April 15, 2007
Exercise makes you smarter: BDNF and the brain
Crabby just loves it when hard-working scientists in crisp white lab coats toil away for years in their dreary labs, just to give her more proof of what she already knows: Exercise is Really Good for You! People who work out are going to get big payoffs! People who don't will be totally, totally screwed!
Crabby hopes that you too, dear reader, also revel in the nitty gritty specifics of why exercise is so amazing for your body. Want some confirmation that those grueling 5 am morning runs or sweaty lunchtime spinning classes--or whatever form of self-torture you indulge in--are all worth it, because working out makes you a Superior Human? Well, here's some more. Pity those poor deadbeat drones who don't exercise. Pity their feeble brains, full of dead and dying neurons.
What's BDNF? It's part of the reason that your well-exercised brain will have perky, get-up-and-go neurons, neurons that can grow new connections and help you remember important stuff that lazy people can never remember, like their ATM passwords or their kids names.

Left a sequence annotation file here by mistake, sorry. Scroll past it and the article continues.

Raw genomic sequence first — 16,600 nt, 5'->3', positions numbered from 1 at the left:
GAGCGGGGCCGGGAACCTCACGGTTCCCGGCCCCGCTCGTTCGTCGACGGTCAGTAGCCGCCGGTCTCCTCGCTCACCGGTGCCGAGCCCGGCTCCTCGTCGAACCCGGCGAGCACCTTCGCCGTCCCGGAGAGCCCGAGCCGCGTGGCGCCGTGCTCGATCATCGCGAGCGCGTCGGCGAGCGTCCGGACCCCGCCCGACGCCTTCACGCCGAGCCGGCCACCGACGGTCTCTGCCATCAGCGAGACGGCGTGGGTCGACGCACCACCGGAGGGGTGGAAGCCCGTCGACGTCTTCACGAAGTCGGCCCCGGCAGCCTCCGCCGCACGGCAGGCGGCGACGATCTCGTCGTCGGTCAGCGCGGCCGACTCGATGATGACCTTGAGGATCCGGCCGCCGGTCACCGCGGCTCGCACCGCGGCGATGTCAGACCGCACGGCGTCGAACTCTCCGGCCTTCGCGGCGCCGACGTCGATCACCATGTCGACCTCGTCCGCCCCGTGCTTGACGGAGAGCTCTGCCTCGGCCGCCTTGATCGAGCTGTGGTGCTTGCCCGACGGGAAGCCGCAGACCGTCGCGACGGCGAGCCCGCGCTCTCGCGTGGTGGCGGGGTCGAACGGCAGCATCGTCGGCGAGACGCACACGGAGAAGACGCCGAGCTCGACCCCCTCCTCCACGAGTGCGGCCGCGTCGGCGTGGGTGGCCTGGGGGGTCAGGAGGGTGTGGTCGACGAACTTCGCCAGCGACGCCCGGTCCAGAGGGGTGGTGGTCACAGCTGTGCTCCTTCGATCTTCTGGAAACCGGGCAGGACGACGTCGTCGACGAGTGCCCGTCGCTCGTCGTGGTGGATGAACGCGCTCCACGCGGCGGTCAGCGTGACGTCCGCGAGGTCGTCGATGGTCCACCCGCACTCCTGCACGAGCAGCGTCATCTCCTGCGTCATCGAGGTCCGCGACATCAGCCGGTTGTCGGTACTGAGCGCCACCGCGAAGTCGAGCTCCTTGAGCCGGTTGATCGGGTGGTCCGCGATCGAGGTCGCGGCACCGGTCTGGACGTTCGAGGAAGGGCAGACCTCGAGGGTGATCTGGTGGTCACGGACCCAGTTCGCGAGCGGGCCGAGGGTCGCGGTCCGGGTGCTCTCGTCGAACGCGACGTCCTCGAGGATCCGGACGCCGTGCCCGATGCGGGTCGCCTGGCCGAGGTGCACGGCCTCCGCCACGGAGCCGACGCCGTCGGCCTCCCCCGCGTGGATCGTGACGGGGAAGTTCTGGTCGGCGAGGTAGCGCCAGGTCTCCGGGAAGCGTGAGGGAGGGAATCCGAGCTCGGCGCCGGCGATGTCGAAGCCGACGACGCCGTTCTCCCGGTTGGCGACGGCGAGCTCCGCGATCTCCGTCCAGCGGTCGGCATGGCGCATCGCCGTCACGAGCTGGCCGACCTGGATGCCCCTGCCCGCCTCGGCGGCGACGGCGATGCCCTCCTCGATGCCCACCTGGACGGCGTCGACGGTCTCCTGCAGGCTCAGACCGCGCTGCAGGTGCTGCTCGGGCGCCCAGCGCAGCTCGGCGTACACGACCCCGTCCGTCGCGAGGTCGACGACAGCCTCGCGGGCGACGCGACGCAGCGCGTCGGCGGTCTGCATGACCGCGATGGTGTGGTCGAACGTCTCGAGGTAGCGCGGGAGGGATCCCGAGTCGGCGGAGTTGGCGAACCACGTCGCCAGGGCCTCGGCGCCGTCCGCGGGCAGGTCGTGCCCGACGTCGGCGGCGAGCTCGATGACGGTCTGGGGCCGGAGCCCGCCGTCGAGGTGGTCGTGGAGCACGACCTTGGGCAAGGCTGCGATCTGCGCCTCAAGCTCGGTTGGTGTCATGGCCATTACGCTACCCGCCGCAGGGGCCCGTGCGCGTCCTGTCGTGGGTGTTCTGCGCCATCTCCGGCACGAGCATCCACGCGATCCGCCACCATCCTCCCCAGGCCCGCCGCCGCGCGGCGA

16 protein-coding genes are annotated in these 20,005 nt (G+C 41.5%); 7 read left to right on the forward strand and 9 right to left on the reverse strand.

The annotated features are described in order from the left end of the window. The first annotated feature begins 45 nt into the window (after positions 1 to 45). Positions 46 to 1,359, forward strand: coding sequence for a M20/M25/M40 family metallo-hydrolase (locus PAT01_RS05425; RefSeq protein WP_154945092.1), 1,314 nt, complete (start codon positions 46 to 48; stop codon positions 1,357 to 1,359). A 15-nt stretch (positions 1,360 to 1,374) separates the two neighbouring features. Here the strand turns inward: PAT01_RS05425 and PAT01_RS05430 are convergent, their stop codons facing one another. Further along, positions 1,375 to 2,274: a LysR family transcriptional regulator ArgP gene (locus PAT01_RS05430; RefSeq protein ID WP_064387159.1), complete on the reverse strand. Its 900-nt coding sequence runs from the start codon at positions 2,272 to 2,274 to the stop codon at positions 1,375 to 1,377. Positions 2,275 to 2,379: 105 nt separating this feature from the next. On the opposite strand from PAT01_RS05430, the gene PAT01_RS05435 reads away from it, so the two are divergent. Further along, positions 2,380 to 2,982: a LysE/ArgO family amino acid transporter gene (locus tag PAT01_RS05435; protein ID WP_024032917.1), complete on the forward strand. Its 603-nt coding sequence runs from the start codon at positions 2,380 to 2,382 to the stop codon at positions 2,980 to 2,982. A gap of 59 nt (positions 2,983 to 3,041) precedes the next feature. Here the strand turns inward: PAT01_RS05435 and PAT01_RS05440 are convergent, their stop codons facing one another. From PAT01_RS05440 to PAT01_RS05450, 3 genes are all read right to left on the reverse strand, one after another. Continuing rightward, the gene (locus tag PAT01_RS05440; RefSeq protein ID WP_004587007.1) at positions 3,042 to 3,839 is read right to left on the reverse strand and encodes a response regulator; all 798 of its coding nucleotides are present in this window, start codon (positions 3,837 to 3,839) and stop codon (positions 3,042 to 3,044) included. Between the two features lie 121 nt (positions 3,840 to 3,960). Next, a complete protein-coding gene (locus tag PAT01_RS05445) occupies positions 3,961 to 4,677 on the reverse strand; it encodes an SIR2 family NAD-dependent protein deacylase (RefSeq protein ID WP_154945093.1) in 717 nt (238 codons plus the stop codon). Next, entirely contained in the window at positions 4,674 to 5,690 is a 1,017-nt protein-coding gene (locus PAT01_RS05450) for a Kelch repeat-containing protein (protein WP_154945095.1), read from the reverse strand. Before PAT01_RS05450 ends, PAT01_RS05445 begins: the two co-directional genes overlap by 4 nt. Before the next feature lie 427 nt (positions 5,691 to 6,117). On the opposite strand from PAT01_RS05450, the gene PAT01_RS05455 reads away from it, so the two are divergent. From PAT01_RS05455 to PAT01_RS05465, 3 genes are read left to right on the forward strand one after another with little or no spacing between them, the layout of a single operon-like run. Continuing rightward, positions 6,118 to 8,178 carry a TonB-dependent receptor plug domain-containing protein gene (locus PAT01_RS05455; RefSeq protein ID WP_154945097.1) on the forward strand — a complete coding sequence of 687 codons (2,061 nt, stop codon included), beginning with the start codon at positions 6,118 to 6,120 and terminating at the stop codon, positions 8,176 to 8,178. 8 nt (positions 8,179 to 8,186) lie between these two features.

John Ratey, in his book (not out quite yet) called "Spark: The Revolutionary New Science of Exercise and the Brain" calls BDNF "Miracle-Gro for the Brain." Which is good, because BDNF just isn't a very catchy name, whereas Miracle-Gro is at least something you've heard of. But bottom line is: exercise increases your supply of Miracle-Gro, which helps your brain become strong and green and leafy (maybe not exactly, Crabby has to confess she didn't read the study all that closely) or at least it makes your brain better at growing the connections and pathways that help you learn and remember and be smarter and more knowledgeable.
Okay, but how do we know John Ratey isn't some kind of quack just trying to make a buck on brain fertilizer? Well, for one thing, he's a psychiatrist at Harvard. But also Newsweek recently did a big fat article on all this (and there's more great studies in there too), and Newsweek probably employs actual fact-checkers. So I'm trusting 'em on this.